Contact between bird species of different lifespans can promote the emergence of highly pathogenic avian influenza strains

The emergence of highly pathogenic avian influenza viruses has received much attention due to the severe consequences of their occasional spread to humans, as well as the large toll they take on the poultry industry. Here we argue that the main barriers to the emergence of these viruses are imposed by immunity to related strains rather than the ability of the virus to acquire the necessary mutations. We show that, under these circumstances, patterns of influenza in different avian species are strongly dependent on their lifespan and that processes that alter the interactions between species of different lifespans—such as changes in farming practices—could promote the emergence of highly pathogenic types.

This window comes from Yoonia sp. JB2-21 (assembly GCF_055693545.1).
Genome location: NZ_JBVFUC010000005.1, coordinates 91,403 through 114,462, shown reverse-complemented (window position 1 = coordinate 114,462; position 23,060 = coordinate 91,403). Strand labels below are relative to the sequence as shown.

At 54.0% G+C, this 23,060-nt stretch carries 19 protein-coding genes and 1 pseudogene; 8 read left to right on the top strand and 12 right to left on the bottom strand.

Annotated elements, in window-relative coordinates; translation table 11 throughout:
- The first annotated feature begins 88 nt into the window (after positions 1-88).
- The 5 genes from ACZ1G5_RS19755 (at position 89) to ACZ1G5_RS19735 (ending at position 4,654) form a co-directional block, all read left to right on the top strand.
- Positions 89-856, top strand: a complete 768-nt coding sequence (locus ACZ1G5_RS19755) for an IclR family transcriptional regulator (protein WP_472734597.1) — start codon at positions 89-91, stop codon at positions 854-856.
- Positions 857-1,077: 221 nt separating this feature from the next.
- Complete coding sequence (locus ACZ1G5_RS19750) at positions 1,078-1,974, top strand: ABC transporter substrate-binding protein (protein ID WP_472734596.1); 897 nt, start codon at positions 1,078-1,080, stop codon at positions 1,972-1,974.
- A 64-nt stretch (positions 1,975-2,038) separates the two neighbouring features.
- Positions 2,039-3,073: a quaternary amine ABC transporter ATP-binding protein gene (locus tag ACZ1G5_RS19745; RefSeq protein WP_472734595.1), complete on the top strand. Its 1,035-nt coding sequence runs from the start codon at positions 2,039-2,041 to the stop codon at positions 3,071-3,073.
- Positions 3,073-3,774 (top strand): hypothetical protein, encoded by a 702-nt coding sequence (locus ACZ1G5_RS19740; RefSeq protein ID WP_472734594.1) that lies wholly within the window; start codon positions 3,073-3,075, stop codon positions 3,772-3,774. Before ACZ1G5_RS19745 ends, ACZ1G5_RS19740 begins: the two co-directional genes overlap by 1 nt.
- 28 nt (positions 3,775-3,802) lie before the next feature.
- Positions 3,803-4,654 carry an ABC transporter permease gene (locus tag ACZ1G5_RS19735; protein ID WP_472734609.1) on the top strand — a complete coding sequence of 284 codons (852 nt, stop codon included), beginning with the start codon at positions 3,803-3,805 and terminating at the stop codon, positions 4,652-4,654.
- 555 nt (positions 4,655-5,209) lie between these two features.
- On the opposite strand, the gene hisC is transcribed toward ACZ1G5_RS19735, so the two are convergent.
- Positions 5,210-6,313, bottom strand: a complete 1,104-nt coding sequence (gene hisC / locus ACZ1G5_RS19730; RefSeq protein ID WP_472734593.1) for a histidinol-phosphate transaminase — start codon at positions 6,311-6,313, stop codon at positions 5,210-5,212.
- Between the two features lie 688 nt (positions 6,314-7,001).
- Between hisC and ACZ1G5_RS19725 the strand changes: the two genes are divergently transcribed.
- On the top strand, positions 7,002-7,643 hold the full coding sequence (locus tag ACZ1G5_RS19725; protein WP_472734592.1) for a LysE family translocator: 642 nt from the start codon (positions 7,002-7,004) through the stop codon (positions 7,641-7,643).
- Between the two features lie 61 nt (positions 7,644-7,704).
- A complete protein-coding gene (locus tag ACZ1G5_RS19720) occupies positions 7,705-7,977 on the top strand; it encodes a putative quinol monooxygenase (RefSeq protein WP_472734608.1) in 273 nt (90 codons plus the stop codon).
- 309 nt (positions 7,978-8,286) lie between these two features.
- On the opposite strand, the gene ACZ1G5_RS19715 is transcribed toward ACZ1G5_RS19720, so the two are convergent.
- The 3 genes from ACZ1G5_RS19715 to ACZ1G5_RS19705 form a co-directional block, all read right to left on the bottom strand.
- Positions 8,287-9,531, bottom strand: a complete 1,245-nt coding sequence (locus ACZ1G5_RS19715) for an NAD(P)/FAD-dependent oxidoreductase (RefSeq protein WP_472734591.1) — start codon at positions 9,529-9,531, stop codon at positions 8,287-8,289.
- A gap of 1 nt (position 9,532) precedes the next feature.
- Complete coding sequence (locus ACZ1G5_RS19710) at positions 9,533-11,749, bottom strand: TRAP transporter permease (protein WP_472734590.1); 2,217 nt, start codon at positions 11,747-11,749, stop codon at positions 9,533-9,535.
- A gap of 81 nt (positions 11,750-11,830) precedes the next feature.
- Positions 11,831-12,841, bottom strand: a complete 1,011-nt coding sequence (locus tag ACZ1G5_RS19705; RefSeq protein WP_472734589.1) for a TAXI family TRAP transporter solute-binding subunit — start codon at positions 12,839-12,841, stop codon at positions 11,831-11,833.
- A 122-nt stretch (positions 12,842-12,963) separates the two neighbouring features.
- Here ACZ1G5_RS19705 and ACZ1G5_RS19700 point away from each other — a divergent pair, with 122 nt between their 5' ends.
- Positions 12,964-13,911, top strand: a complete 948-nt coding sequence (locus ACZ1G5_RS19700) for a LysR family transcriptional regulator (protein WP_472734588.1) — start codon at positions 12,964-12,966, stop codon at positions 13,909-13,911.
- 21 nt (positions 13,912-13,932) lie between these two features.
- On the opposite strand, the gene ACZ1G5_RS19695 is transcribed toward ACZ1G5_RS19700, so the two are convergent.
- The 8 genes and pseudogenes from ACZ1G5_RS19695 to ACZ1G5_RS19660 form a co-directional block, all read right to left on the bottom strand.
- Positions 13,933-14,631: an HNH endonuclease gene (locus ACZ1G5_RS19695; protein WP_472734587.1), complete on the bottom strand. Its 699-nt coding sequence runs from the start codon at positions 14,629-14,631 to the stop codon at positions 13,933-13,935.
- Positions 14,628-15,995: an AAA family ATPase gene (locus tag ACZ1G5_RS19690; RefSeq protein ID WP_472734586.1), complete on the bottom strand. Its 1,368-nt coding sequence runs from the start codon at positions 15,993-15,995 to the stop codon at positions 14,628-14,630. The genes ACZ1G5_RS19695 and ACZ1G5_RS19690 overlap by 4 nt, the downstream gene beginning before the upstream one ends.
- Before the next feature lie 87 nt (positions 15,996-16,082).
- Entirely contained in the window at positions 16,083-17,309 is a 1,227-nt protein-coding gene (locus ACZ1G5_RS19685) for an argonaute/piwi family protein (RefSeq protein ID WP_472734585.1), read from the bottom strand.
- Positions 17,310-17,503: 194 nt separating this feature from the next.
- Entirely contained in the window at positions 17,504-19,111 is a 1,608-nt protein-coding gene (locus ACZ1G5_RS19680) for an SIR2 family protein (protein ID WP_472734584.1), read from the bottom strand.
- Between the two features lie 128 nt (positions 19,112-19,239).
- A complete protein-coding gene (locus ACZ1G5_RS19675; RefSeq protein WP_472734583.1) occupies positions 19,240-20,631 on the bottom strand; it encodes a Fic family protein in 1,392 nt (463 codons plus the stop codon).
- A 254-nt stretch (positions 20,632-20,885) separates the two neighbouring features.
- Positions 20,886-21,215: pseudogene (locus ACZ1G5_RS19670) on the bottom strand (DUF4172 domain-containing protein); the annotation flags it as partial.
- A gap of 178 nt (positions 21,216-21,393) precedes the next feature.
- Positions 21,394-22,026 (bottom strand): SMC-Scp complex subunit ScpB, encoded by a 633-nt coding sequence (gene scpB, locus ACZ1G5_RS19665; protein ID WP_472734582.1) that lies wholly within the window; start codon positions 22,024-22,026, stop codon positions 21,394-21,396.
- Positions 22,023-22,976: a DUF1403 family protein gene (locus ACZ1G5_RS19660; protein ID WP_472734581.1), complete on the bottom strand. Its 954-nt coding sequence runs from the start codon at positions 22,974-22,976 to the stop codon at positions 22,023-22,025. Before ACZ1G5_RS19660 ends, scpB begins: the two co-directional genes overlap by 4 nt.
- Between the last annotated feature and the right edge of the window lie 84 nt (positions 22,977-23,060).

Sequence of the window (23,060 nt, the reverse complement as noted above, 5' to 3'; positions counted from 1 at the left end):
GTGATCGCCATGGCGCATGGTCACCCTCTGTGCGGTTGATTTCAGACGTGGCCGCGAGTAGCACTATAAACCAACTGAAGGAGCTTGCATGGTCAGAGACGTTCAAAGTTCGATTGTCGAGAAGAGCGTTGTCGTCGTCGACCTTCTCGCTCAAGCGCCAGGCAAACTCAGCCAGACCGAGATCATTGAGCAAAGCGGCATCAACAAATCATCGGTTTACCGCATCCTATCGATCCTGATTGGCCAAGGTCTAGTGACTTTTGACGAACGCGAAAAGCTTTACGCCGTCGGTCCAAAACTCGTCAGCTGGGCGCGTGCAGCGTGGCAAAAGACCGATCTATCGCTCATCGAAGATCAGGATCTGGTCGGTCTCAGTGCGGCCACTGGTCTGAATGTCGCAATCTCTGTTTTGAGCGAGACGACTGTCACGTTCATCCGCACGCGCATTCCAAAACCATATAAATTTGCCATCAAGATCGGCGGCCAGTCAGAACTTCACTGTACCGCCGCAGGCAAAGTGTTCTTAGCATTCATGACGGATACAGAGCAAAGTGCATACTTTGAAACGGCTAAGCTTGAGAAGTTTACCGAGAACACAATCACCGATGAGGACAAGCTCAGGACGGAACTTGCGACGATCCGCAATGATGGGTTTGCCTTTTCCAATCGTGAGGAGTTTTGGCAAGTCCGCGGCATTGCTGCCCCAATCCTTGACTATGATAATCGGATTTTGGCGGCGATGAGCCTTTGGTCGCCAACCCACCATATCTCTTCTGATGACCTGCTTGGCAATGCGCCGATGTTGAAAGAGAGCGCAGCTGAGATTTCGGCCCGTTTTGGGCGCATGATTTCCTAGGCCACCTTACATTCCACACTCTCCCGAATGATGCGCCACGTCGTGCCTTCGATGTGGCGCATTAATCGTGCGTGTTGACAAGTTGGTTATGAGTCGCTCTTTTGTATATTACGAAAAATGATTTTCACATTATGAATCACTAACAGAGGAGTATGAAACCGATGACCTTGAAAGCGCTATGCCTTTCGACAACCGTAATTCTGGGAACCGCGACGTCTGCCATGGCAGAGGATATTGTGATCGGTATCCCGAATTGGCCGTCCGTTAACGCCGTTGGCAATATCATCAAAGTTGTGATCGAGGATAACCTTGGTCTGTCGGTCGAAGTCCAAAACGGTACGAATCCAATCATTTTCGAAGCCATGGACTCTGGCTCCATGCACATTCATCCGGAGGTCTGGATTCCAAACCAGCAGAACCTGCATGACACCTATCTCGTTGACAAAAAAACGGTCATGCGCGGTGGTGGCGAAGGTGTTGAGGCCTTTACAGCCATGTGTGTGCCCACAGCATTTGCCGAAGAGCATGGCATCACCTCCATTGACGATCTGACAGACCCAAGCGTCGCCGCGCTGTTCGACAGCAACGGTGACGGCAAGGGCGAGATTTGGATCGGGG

Original Source

blog comments powered by Disqus